When my daughter was tiny, I barely slept and not because she was a fussy baby. My daughter was a great baby, happy and quiet. But I was terrified I’d lose her; the doctors had warned us that because she was born a month early we needed to be careful, so I’d lie awake and stare at her as she lay in her attached co-sleeper. I’d watch her chest rise and fall, desperate for proof that she was fine.
My journey to parenthood was long and traumatic and filled with grief and loss, so it’s not a surprise that I’d be paranoid but I’m hardly alone. Most mothers I speak with watch their children sleep for just the same reasons. It’s hardwired.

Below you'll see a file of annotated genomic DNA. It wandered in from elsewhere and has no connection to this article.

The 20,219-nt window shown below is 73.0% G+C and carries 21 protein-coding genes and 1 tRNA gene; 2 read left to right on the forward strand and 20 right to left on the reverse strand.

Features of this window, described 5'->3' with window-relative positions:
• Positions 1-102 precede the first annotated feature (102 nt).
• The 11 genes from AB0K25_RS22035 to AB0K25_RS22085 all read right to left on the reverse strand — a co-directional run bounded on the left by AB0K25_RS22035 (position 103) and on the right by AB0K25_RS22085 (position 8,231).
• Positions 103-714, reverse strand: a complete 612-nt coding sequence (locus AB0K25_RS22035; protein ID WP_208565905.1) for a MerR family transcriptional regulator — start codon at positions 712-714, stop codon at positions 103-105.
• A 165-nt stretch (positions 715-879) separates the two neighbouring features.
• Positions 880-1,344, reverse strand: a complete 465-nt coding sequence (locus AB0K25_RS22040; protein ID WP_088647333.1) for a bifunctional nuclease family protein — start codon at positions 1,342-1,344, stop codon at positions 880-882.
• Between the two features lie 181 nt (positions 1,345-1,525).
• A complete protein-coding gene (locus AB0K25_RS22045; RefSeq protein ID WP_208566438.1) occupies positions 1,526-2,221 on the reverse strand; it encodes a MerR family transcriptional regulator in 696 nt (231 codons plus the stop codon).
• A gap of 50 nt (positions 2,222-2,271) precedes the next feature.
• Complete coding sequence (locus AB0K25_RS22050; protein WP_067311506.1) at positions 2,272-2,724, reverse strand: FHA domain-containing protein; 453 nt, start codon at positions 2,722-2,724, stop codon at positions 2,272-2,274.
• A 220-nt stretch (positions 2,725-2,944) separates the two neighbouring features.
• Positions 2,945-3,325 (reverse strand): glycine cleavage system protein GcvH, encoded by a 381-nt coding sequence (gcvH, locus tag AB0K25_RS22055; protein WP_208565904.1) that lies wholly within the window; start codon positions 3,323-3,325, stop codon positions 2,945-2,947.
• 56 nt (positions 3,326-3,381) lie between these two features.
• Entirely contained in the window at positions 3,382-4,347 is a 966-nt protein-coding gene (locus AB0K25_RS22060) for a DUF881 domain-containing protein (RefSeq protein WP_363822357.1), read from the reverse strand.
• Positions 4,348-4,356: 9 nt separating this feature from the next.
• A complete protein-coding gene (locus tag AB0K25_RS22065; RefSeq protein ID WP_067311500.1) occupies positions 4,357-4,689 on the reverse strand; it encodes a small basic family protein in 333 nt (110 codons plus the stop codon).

I might have gotten a bit more sleep if the Owlet monitor had been around in 2006. This ingenious little gadget is worn on a baby’s ankle and foot and using pulse oximetry to track your baby’s heart beat and oxygen levels just like the little thing that clips on your finger at the hospital. It’s safe and likely won’t disturb your baby too much, particularly when they are little.
And all the data about your baby’s heartbeat and breathing gets sent right to your phone. If your baby rolls over, you’ll get an alert on your phone as well. While Owlet makes it very clear that the bootie is not a medical device, there is no doubt that it would offer new parents peace of mind. Not sure it will help parents like me that still routinely make sure their seven-year-olds are breathing, though.
Currently the Owlet is shipping this summer for $250, but with $1.85 million in funding just landed it might become more readily available.